In reality, though, much like Perry’s own chances to win the Republican nomination, there’s very little chance any of these ideas would ever see the light of day. To the extent Perry intended to propose a real plan, he failed here. Instead, all we’ve got are gimmicks.
Rhetoric is not a gimmick. And a Ron Paulian purist like Doug Mataconis should feel slightly ashamed for attacking a candidate that has little chance of success. I would wager that Rick Perry’s chances are far greater than Ron Paul’s.
But back to the point.
America has been pushed leftward both rhetorically and policy-wise for years. Bush senior, Clinton, and then George W. Bush all believed in a sort of government care-taker state. Most damaging to the body rhetoric was “Compassionate Conservatism”–a phrase that ceded rhetorical ground to the mean ways of big government and socialism.
It’s frankly rather astonishing that a libertarian would complain about a plan to get rid of government departments, but then, that’s what libertarians do. They complain.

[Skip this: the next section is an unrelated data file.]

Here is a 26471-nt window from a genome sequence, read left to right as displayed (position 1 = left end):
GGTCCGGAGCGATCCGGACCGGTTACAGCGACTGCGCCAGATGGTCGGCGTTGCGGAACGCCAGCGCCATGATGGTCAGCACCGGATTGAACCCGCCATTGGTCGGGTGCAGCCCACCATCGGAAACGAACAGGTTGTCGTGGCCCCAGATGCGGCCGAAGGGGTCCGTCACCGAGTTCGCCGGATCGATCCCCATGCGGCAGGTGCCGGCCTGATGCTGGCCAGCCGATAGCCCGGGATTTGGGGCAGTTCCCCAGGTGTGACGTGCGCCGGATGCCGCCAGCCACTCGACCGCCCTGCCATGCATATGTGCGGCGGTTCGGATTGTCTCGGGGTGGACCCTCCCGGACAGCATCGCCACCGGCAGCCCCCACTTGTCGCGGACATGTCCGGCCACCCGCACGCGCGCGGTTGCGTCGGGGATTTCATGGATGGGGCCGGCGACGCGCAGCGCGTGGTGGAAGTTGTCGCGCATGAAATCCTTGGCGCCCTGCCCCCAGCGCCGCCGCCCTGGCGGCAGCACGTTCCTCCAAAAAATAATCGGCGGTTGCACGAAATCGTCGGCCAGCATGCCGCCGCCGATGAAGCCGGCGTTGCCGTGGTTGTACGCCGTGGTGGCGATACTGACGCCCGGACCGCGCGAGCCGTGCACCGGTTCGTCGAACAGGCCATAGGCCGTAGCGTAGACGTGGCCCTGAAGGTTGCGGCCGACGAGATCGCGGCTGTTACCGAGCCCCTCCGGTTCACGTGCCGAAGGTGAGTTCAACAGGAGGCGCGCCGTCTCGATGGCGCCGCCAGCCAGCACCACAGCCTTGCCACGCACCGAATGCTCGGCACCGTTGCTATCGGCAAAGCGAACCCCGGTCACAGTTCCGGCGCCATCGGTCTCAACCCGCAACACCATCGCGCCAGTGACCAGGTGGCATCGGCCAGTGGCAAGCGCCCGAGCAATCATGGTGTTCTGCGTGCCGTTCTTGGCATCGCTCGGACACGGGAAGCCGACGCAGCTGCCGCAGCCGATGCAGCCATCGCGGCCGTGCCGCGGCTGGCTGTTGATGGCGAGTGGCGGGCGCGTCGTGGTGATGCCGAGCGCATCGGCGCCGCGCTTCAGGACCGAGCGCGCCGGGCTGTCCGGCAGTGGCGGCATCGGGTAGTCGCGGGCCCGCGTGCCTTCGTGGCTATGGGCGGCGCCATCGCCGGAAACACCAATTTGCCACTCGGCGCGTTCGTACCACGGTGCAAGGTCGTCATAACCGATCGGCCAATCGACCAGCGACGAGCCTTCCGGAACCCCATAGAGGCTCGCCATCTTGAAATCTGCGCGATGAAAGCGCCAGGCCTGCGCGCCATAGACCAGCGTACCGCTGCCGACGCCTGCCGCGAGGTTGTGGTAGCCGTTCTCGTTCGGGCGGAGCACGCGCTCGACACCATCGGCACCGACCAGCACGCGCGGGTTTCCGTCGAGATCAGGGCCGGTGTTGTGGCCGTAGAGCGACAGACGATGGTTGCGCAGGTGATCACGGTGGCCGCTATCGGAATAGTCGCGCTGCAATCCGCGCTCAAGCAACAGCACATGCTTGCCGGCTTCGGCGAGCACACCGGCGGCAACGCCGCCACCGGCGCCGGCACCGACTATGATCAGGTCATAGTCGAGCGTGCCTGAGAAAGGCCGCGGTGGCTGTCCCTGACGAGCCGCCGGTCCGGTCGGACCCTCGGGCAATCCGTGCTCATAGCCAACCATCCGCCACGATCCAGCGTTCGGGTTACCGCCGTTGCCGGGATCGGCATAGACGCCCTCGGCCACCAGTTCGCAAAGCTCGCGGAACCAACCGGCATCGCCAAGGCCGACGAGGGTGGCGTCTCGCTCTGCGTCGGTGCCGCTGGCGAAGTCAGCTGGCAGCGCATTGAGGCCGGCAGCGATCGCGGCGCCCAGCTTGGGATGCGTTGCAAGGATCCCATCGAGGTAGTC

For too long, self-reliance, ingenuity, creativity, personal responsibility, American exceptionalism, optimism, and all those other plucky American values have given way to Obama’s maudlin mealy-mouthed malaise.
Words matter. Rhetoric matters.
No one wants empty words. Words and ideas push in the opposite direction, lead the mind and heart different ways and open the policy world to ideas that have been long maligned are NOT empty. They’re purposeful.
Just like Ronald Reagan knew what he was doing when facing Debbie Downer Jimmy Carter, Rick Perry knows what he’s doing facing Bob the Blamer Obama.
Politics is about deeds AND words. Rick Perry has the deeds covered. One only has to look at his Texas record of reform and conservative (and yes, libertarian) change to see that.
A leader, though, must also use words and push ideas. For those having trouble with Perry’s government reform plan, pretend you’re a teenager again. Perry’s plan is like a kid asking for a 2 am curfew when he really wants 1 am or even midnight. He’s still getting to stay out later than he wanted.
Rick Perry is pushing the envelope and he knows it. So did Reagan, though, and Reagan’s words and ideas pushed America into a couple decades of growth and prosperity.
Words and ideas matter. They are the precursor of policy. The libs know this, which is why they’re howling. What’s confusing is why a libertarian would be bothered by small government rhetoric and a plan to match it.
At Blogcon 2011 in Denver, Colorado, some fresh U.S. Senate and House hopefuls visited with bloggers. Here’s a little info on all of them: